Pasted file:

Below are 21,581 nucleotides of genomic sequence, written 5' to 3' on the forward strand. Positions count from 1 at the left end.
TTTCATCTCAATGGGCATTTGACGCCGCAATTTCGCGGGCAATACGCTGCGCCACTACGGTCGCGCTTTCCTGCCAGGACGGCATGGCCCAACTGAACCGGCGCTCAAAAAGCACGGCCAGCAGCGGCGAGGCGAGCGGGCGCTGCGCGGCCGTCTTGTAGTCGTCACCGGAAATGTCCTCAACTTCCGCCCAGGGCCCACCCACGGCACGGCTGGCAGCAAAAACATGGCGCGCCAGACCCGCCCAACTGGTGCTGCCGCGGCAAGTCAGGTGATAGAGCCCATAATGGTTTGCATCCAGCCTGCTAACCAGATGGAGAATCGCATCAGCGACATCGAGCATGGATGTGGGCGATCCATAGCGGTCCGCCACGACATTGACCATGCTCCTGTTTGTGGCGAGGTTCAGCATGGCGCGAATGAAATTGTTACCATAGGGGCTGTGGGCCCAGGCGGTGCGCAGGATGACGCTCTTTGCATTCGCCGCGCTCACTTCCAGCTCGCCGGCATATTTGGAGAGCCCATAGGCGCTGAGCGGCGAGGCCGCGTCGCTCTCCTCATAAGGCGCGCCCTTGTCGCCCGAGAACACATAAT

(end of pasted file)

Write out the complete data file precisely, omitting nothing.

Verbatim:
Below are 21,581 nucleotides of genomic sequence, written 5' to 3' on the forward strand. Positions count from 1 at the left end.
TTTCATCTCAATGGGCATTTGACGCCGCAATTTCGCGGGCAATACGCTGCGCCACTACGGTCGCGCTTTCCTGCCAGGACGGCATGGCCCAACTGAACCGGCGCTCAAAAAGCACGGCCAGCAGCGGCGAGGCGAGCGGGCGCTGCGCGGCCGTCTTGTAGTCGTCACCGGAAATGTCCTCAACTTCCGCCCAGGGCCCACCCACGGCACGGCTGGCAGCAAAAACATGGCGCGCCAGACCCGCCCAACTGGTGCTGCCGCGGCAAGTCAGGTGATAGAGCCCATAATGGTTTGCATCCAGCCTGCTAACCAGATGGAGAATCGCATCAGCGACATCGAGCATGGATGTGGGCGATCCATAGCGGTCCGCCACGACATTGACCATGCTCCTGTTTGTGGCGAGGTTCAGCATGGCGCGAATGAAATTGTTACCATAGGGGCTGTGGGCCCAGGCGGTGCGCAGGATGACGCTCTTTGCATTCGCCGCGCTCACTTCCAGCTCGCCGGCATATTTGGAGAGCCCATAGGCGCTGAGCGGCGAGGCCGCGTCGCTCTCCTCATAAGGCGCGCCCTTGTCGCCCGAGAACACATAAT